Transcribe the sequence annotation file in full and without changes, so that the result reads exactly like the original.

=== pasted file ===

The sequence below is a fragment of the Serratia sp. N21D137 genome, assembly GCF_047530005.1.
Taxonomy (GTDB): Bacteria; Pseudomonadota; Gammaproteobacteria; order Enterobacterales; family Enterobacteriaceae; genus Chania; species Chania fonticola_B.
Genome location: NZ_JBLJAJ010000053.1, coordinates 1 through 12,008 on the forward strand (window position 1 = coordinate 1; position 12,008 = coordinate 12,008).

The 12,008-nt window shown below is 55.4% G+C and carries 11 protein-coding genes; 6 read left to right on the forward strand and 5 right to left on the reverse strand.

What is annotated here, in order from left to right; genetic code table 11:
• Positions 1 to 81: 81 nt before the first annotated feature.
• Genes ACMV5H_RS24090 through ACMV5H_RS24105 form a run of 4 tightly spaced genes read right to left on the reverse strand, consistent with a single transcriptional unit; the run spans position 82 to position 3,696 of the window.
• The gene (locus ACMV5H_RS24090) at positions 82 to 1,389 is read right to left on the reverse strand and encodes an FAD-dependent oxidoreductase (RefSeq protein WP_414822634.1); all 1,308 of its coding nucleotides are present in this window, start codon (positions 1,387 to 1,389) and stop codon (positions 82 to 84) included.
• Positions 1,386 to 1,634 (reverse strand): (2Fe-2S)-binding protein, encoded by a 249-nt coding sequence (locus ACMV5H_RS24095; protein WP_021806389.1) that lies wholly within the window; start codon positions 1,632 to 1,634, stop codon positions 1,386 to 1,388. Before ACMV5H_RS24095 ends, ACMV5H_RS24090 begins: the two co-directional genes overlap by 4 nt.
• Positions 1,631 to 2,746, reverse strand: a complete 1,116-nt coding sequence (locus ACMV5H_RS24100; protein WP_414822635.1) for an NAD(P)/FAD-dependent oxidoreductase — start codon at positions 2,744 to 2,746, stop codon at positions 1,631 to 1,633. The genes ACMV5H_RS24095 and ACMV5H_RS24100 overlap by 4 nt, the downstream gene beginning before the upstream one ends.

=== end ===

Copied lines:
The sequence below is a fragment of the Serratia sp. N21D137 genome, assembly GCF_047530005.1.
Taxonomy (GTDB): Bacteria; Pseudomonadota; Gammaproteobacteria; order Enterobacterales; family Enterobacteriaceae; genus Chania; species Chania fonticola_B.
Genome location: NZ_JBLJAJ010000053.1, coordinates 1 through 12,008 on the forward strand (window position 1 = coordinate 1; position 12,008 = coordinate 12,008).

The 12,008-nt window shown below is 55.4% G+C and carries 11 protein-coding genes; 6 read left to right on the forward strand and 5 right to left on the reverse strand.

What is annotated here, in order from left to right; genetic code table 11:
• Positions 1 to 81: 81 nt before the first annotated feature.
• Genes ACMV5H_RS24090 through ACMV5H_RS24105 form a run of 4 tightly spaced genes read right to left on the reverse strand, consistent with a single transcriptional unit; the run spans position 82 to position 3,696 of the window.
• The gene (locus ACMV5H_RS24090) at positions 82 to 1,389 is read right to left on the reverse strand and encodes an FAD-dependent oxidoreductase (RefSeq protein WP_414822634.1); all 1,308 of its coding nucleotides are present in this window, start codon (positions 1,387 to 1,389) and stop codon (positions 82 to 84) included.
• Positions 1,386 to 1,634 (reverse strand): (2Fe-2S)-binding protein, encoded by a 249-nt coding sequence (locus ACMV5H_RS24095; protein WP_021806389.1) that lies wholly within the window; start codon positions 1,632 to 1,634, stop codon positions 1,386 to 1,388. Before ACMV5H_RS24095 ends, ACMV5H_RS24090 begins: the two co-directional genes overlap by 4 nt.
• Positions 1,631 to 2,746, reverse strand: a complete 1,116-nt coding sequence (locus ACMV5H_RS24100; protein WP_414822635.1) for an NAD(P)/FAD-dependent oxidoreductase — start codon at positions 2,744 to 2,746, stop codon at positions 1,631 to 1,633. The genes ACMV5H_RS24095 and ACMV5H_RS24100 overlap by 4 nt, the downstream gene beginning before the upstream one ends.